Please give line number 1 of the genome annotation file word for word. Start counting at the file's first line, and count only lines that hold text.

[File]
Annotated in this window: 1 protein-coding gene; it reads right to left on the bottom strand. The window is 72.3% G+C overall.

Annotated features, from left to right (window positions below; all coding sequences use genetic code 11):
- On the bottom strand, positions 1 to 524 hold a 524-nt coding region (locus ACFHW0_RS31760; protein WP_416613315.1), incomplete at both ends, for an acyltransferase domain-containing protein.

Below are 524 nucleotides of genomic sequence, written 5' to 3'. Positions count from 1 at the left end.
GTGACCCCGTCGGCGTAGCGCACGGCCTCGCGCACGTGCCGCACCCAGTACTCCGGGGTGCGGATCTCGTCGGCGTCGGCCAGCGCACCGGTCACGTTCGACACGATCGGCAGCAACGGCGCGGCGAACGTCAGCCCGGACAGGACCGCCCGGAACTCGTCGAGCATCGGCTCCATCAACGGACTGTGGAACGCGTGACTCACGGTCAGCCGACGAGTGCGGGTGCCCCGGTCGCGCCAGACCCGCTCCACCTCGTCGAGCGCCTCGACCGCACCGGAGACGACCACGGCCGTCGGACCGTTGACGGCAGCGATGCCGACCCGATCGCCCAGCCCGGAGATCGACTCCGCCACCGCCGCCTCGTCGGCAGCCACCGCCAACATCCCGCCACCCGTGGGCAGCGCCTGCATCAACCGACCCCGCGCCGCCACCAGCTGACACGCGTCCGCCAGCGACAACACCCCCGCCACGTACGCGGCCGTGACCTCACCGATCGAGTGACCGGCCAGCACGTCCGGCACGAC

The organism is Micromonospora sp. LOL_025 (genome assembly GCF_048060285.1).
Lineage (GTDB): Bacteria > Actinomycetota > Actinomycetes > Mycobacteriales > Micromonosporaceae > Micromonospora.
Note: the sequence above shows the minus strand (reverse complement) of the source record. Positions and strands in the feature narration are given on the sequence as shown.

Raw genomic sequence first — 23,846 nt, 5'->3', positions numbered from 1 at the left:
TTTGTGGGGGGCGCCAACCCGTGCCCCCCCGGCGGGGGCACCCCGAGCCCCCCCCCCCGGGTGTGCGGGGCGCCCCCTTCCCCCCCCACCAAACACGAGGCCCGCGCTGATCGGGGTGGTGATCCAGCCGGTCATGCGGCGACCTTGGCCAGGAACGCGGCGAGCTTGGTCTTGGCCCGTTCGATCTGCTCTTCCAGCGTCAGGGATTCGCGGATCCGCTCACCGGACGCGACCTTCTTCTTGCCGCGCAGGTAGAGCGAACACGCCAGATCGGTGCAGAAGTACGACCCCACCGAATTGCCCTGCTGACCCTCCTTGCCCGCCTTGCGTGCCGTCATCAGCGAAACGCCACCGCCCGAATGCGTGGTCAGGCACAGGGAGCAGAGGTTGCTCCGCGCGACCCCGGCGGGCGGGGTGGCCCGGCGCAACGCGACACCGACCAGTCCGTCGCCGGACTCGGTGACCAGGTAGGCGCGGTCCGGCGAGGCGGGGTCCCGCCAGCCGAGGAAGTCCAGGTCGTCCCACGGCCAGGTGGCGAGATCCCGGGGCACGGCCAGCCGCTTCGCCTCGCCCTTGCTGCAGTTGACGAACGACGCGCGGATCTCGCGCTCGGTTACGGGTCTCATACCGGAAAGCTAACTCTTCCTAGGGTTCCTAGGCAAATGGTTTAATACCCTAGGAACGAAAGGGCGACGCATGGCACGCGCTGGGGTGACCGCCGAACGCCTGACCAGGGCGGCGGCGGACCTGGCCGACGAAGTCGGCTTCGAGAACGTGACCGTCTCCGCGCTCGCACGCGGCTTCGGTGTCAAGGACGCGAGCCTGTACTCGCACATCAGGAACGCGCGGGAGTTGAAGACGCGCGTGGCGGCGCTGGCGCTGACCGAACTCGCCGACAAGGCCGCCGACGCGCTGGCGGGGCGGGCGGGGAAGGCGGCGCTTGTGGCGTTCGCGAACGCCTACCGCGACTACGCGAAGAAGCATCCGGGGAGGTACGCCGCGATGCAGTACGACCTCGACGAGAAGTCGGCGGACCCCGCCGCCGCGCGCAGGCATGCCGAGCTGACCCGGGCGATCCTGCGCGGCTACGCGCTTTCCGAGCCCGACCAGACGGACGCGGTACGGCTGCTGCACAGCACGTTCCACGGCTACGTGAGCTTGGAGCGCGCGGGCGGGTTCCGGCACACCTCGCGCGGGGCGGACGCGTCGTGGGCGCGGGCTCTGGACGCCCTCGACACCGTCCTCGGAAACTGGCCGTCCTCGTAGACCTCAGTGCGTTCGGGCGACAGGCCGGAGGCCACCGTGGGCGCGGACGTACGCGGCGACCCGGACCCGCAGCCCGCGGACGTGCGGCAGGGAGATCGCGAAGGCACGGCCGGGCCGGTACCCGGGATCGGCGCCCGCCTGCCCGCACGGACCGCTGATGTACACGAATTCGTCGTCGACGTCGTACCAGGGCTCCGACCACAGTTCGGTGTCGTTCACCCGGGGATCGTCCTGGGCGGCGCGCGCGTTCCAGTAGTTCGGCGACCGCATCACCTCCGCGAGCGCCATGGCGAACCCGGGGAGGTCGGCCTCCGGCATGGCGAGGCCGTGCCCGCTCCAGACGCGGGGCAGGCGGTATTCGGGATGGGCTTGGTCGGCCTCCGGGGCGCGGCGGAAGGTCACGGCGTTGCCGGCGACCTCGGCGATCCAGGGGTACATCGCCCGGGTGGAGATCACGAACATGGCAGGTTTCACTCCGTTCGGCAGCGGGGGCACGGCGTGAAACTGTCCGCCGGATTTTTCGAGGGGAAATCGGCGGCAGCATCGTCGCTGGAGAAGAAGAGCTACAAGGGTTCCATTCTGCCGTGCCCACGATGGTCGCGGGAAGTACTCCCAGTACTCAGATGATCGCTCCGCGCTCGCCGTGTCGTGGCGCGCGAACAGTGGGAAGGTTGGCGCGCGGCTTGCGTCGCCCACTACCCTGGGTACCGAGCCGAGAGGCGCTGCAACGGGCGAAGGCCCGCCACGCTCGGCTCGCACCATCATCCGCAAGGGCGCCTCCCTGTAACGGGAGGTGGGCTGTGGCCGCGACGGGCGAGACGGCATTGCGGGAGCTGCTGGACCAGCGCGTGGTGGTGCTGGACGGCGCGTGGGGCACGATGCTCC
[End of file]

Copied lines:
Annotated in this window: 1 protein-coding gene; it reads right to left on the bottom strand. The window is 72.3% G+C overall.